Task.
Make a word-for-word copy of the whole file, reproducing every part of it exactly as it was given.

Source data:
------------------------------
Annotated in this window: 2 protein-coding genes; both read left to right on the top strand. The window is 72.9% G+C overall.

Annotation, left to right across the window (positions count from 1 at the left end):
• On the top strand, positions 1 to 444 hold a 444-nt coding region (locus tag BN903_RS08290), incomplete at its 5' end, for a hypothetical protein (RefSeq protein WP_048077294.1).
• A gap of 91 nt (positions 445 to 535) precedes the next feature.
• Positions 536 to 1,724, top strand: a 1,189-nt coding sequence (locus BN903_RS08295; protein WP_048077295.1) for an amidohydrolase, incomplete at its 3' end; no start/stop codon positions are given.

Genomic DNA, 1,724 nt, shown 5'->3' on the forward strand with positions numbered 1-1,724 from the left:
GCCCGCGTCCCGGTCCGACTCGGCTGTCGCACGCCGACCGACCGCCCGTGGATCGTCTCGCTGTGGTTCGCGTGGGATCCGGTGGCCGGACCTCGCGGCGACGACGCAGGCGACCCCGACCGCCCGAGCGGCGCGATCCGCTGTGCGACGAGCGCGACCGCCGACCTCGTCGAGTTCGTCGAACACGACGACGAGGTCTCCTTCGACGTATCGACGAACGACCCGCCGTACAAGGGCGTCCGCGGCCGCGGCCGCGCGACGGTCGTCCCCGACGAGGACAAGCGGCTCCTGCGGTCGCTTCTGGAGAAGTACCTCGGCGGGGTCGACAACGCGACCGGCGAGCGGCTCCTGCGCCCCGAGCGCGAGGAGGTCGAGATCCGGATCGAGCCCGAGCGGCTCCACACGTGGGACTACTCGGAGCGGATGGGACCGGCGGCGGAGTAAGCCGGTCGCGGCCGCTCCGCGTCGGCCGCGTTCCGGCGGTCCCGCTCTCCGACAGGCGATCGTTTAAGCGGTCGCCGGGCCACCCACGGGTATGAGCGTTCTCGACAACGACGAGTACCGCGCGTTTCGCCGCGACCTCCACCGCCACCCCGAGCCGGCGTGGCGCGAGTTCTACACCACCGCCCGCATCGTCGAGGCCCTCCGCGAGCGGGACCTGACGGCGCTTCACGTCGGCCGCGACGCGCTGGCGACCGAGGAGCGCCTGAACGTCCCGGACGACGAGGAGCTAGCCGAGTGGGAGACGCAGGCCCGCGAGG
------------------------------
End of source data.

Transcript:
Annotated in this window: 2 protein-coding genes; both read left to right on the top strand. The window is 72.9% G+C overall.

Annotation, left to right across the window (positions count from 1 at the left end):
• On the top strand, positions 1 to 444 hold a 444-nt coding region (locus tag BN903_RS08290), incomplete at its 5' end, for a hypothetical protein (RefSeq protein WP_048077294.1).
• A gap of 91 nt (positions 445 to 535) precedes the next feature.
• Positions 536 to 1,724, top strand: a 1,189-nt coding sequence (locus BN903_RS08295; protein WP_048077295.1) for an amidohydrolase, incomplete at its 3' end; no start/stop codon positions are given.

Genomic DNA, 1,724 nt, shown 5'->3' on the forward strand with positions numbered 1-1,724 from the left:
GCCCGCGTCCCGGTCCGACTCGGCTGTCGCACGCCGACCGACCGCCCGTGGATCGTCTCGCTGTGGTTCGCGTGGGATCCGGTGGCCGGACCTCGCGGCGACGACGCAGGCGACCCCGACCGCCCGAGCGGCGCGATCCGCTGTGCGACGAGCGCGACCGCCGACCTCGTCGAGTTCGTCGAACACGACGACGAGGTCTCCTTCGACGTATCGACGAACGACCCGCCGTACAAGGGCGTCCGCGGCCGCGGCCGCGCGACGGTCGTCCCCGACGAGGACAAGCGGCTCCTGCGGTCGCTTCTGGAGAAGTACCTCGGCGGGGTCGACAACGCGACCGGCGAGCGGCTCCTGCGCCCCGAGCGCGAGGAGGTCGAGATCCGGATCGAGCCCGAGCGGCTCCACACGTGGGACTACTCGGAGCGGATGGGACCGGCGGCGGAGTAAGCCGGTCGCGGCCGCTCCGCGTCGGCCGCGTTCCGGCGGTCCCGCTCTCCGACAGGCGATCGTTTAAGCGGTCGCCGGGCCACCCACGGGTATGAGCGTTCTCGACAACGACGAGTACCGCGCGTTTCGCCGCGACCTCCACCGCCACCCCGAGCCGGCGTGGCGCGAGTTCTACACCACCGCCCGCATCGTCGAGGCCCTCCGCGAGCGGGACCTGACGGCGCTTCACGTCGGCCGCGACGCGCTGGCGACCGAGGAGCGCCTGAACGTCCCGGACGACGAGGAGCTAGCCGAGTGGGAGACGCAGGCCCGCGAGG